05 November 2014
Hero of Montevideo: Ivo Lapenna in memoriam
On 10 December 2014 Esperantists worldwide will be reflecting on the 60th anniversary of the Montevideo Resolution. This resolution in support of Esperanto was passed by the General Conference of UNESCO in Montevideo, Uruguay, on 10 December 1954, and authorised the Director-General “to follow current developments in the use of Esperanto in education, science and culture, and, to this end, to co-operate with the Universal Esperanto Association in matters concerning both organizations”. The Montevideo Resolution would not have been possible without enormous efforts by a great enthusiast for the international language, Ivo Lapenna (photo above with kind permission from the Lapenna Foundation).
The conference in Montevideo produced poems about its heroes and anti-heroes in Esperanto (by William Auld, Kalman Kalocsay, Reto Rosetti, Marjorie Boulton and Geraldo Mattos). Photographs from the conference and poems about it are to be found here. The “anti-hero of Montevideo” - Danish philologist Andreas Blinkenberg, who opposed the acceptance of the resolution - lives on forever in Esperanto poetry and spoken language (blinkenbergo).
Ivo Lapenna was born on 5 November 1909. A native of Split (then the part of the Austro-Hungarian Empire), he received a very good education and in 1933 gained his PhD in Law in Zagreb and later became a professor of International Law at Zagreb University. During the Second World War Lapenna worked for the Resistance Forces. In 1949 he emigrated from Yugoslavia to Britain via France, became a British citizen in 1962, and worked as a professor of law in London. He was also a qualified teacher of the cello.
Ivo Lapenna playing cello (With kind permission from the Lapenna-Foundation)
The British Library holds books written and edited by Ivo Lapenna in various languages. The oldest of these was published in Croatian in Zagreb, then in Yugoslavia: Ujedinjene Nacije (‘The United Nations’; Zagreb, 1946; 8012.aa.23). Books about law in English followed in the 1960s: State and Law: Soviet and Yugoslav theory (London, 1964; 8184.d.47/1) and Soviet penal policy: A background book (London, 1968; X.208/864). By the time of writing the last book Ivo Lapenna held the title of “Reader in Soviet Law, London School of Economics and The School of Slavonic and East European Studies, University of London”.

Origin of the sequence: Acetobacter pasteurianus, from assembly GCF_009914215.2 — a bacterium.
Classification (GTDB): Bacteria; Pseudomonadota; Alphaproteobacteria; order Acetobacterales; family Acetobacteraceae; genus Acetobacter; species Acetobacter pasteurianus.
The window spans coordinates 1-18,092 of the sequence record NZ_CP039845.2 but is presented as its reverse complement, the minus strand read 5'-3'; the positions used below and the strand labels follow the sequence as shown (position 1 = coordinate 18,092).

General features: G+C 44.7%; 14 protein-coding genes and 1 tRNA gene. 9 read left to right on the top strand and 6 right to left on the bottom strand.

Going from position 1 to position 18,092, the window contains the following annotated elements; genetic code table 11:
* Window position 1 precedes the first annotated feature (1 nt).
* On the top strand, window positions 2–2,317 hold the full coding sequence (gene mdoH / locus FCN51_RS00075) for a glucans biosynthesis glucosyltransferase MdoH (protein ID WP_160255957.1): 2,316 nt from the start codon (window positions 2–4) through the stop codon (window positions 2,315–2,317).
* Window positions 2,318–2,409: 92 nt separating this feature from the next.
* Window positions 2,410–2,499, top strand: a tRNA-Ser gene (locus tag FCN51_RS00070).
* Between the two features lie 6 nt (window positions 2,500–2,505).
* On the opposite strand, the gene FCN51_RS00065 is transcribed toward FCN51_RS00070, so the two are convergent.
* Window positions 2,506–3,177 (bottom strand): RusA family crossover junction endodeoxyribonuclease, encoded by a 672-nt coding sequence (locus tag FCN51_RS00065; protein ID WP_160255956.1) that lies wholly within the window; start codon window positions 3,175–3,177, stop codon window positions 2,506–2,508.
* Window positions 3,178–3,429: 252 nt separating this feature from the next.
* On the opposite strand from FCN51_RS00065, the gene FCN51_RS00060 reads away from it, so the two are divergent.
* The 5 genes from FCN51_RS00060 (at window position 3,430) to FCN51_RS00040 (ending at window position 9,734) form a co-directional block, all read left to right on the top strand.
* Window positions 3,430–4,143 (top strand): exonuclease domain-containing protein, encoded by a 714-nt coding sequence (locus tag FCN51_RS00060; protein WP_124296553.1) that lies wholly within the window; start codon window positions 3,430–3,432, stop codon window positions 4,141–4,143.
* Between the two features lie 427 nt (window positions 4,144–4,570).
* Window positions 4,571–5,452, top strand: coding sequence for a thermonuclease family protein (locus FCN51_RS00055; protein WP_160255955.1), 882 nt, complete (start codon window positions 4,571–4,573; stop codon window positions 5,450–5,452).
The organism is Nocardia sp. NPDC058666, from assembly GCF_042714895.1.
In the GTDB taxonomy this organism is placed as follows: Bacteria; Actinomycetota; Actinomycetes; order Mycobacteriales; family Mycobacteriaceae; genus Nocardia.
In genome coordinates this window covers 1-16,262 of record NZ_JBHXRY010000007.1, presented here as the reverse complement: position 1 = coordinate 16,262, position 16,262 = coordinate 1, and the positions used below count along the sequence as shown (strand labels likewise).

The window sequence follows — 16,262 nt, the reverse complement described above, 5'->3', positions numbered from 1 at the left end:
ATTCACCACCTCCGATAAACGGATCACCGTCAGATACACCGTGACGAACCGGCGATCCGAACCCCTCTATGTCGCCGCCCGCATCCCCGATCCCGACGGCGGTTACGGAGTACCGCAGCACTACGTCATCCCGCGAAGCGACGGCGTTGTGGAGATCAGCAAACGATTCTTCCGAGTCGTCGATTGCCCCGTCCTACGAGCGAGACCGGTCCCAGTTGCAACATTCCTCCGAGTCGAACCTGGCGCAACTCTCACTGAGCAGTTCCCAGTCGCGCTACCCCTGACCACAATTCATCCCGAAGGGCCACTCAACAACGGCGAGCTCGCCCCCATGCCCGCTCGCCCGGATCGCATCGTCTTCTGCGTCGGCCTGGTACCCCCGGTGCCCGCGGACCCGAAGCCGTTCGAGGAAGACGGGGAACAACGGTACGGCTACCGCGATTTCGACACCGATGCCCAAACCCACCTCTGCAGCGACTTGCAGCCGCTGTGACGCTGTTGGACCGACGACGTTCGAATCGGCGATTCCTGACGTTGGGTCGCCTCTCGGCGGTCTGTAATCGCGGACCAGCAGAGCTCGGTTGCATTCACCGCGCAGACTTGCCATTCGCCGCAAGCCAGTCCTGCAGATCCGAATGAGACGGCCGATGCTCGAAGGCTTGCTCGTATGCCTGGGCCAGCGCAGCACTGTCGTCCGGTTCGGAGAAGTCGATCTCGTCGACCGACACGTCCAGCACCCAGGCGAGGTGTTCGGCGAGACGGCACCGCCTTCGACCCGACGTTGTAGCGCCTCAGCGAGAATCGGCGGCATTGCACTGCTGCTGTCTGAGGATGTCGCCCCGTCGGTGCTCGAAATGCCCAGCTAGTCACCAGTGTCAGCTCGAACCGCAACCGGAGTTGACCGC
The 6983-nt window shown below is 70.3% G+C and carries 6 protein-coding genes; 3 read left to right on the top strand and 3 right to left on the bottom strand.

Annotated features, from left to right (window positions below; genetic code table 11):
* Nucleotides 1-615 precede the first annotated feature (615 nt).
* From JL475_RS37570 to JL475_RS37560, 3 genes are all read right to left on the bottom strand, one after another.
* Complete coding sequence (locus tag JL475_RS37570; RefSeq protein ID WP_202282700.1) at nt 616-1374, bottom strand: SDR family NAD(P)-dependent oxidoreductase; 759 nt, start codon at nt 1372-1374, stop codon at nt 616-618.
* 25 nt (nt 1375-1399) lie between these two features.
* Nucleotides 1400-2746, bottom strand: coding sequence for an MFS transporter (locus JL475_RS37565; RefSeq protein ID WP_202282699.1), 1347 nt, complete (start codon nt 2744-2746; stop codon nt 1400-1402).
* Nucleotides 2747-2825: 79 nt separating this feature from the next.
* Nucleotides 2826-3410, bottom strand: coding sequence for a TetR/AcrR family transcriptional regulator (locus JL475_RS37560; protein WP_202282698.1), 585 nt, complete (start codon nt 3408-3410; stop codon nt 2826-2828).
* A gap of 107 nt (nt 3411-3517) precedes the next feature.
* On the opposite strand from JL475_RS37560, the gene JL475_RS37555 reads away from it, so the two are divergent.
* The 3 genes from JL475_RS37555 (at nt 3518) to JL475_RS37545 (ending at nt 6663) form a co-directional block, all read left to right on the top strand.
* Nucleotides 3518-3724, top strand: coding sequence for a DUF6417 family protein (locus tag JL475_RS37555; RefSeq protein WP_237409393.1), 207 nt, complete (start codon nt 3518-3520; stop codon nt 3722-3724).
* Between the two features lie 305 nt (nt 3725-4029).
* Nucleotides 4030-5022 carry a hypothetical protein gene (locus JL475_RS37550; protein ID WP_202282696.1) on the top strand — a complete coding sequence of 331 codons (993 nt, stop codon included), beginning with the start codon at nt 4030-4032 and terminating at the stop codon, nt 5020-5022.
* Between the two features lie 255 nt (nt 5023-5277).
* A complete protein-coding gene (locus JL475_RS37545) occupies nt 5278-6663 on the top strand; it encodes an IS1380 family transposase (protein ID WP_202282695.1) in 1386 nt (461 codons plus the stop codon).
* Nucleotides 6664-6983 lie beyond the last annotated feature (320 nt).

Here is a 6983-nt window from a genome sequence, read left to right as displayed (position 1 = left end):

Lapenna learned Esperanto as a teenager in 1928 and was an energetic and outspoken promoter of the language all his life. In 1955 he became General Secretary of the Universala Esperanto Asocio (UEA/World Esperanto Association) and between 1964 and 1974 served as its President. He was not re-elected during the 59th World Congress of Esperanto in Hamburg in 1974, which created a lot of friction among Esperantists. Lapenna himself called the events in Hamburg “the communist putsch”. His colourful and complicated personality continues to provoke discussions in the Esperanto world up to the present day. Although Esperanto was planned by Zamenhof as a “neutral language” for all, the World Esperanto Association was functioning in the real world, and during the Cold War tensions among various national Esperanto associations sometimes rose very high. Even the article about Ivo Lapenna in the Esperanto-language Wikipedia (Vikipedio) gives a warning about the “non-neutrality of the article”.